"There's no question there are complications, but there are risks and benefits to everything we do in medicine, and we don't have good data to establish the magnitude of the problem," Dr. Christopher M. Zahn, the vice president of practice for the American College of Obstetricians and Gynecologists, told the New York Times.
"Decisions like these should be made based on data that's appropriately vetted, not a series of anecdotal reports," Dr. Zahn added.
But the women of the Essure Problems group would argue that they are the data - data that for a long time has been dismissed and ignored, Ennis said.
"We have 31,000 people on our page, probably 25,000 of them have had the device, have had this experience. Their frustration is no one is looking at their data. Instead the FDA is relying on a clinical trial that followed 200 people for two years for a device that is permanently implanted in the human body, as opposed to data from 25,000 women who are experiencing these symptoms every day," Ennis said.
"Almost 7,000 women on the page have undergone the removal procedure (which almost always requires surgery, often a total hysterectomy). That is a lot of women. I don't think people are voluntarily going in and getting hysterectomies if they're not having a significant amount of discomfort," she said.
The FDA has also ordered Bayer to conduct new clinical studies on Essure. The original clinical trials on the device were considered problematic by critics. No control group was used, and so some side effects experienced by the women in the clinical trials were dismissed as being caused by Essure.
Earlier this year, Bayer agreed to track 1,400 women with Essure over the next 5-6 years, though the study is already delayed. These women will be compared to 1,400 women who chose the sterilization method of laparoscopic surgery.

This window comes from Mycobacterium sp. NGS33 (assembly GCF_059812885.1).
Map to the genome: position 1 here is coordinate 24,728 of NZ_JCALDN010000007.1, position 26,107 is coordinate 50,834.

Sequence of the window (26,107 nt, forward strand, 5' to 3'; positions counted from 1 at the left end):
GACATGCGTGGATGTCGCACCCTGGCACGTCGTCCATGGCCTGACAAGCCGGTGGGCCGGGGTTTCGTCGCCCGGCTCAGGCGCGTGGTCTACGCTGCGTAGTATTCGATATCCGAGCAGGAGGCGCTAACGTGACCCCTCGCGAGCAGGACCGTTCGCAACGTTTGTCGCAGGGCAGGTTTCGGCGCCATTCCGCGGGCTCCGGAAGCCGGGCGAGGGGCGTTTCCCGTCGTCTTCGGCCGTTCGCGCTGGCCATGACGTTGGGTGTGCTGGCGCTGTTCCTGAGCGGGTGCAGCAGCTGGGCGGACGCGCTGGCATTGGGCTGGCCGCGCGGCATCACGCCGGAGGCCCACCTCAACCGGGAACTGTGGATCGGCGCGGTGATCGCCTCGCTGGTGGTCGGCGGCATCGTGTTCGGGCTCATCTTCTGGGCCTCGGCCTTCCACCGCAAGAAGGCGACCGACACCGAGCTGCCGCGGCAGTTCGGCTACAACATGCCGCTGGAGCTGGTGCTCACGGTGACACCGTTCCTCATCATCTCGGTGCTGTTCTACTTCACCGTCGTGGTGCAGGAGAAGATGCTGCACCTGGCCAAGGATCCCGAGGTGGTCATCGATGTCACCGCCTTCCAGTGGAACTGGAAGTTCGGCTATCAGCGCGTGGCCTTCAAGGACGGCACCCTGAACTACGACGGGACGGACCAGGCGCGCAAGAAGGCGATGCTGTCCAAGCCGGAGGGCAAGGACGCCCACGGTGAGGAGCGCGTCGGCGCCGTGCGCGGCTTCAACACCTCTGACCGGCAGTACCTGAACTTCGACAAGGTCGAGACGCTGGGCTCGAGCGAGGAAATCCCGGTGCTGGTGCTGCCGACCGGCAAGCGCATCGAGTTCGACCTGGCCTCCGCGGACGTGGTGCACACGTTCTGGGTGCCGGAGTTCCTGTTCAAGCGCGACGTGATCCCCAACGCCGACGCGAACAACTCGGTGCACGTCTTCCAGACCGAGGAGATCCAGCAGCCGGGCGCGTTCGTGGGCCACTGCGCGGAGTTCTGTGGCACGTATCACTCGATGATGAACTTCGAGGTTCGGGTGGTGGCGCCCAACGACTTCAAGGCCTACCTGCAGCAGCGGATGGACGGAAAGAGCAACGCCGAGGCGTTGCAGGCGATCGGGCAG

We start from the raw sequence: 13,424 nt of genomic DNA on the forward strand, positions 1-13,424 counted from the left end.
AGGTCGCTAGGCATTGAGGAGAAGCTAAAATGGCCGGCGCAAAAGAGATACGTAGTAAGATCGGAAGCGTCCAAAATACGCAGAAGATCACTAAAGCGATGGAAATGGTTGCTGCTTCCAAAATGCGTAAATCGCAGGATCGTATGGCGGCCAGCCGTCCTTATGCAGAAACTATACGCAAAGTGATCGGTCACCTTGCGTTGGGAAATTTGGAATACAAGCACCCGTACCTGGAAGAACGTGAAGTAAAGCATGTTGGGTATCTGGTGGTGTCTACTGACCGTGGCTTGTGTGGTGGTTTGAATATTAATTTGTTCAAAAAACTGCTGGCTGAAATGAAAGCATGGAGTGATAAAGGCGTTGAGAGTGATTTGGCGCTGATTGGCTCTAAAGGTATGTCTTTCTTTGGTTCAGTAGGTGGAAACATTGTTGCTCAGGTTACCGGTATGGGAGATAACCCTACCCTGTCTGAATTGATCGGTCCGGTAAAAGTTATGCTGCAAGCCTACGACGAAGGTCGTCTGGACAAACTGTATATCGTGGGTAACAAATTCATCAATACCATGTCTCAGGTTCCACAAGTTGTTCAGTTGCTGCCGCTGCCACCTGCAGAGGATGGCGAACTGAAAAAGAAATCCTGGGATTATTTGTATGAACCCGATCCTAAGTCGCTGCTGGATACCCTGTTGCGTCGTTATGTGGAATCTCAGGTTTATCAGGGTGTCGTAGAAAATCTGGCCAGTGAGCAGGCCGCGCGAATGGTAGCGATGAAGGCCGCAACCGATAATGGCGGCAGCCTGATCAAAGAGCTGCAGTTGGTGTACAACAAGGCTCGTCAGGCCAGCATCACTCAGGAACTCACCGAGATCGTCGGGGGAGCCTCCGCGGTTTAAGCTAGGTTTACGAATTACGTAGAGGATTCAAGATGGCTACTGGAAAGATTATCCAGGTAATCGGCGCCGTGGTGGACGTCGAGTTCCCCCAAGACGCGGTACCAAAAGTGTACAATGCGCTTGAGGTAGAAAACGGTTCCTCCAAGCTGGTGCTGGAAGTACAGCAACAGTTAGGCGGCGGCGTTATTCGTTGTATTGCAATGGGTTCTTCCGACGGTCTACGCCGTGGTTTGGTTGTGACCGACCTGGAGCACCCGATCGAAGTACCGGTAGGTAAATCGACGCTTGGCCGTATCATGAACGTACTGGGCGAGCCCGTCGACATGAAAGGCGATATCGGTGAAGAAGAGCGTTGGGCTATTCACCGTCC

The Essure Problems women, however, believe that the device should be pulled from the market while clinical trials are still ongoing, Ennis said.
"If you were a woman, would you sign up for this clinical trial?" Ennis said, given the debilitating side effects that thousands of women have experienced post-Essure.
"They know that these women are suffering from these problems, and yet they're going to continue to sell the device until Bayer proves it's not safe," she said.
The Essure Problems women were also concerned that the new FDA label still failed to mention some of the more common side effects experienced by women with Essure, including autoimmune disorders, brain fog, bloating, chronic inflammation, and foreign body reaction, Ennis added.
Nevertheless, the black box warning is an accomplishment for the grassroots organization of Essure Problems, Ennis said.
And the women are not giving up. They will continue to fight, including lobbying Congress for laws that would get rid of pre-emption (which Essure received) and to improve medical device safety and medical device reporting from physicians.
"They're not quitting, but they should be proud of what they've accomplished to date," Ennis said.
"And they won't give up. I know these women, they're very tenacious. They're definitely not stopping."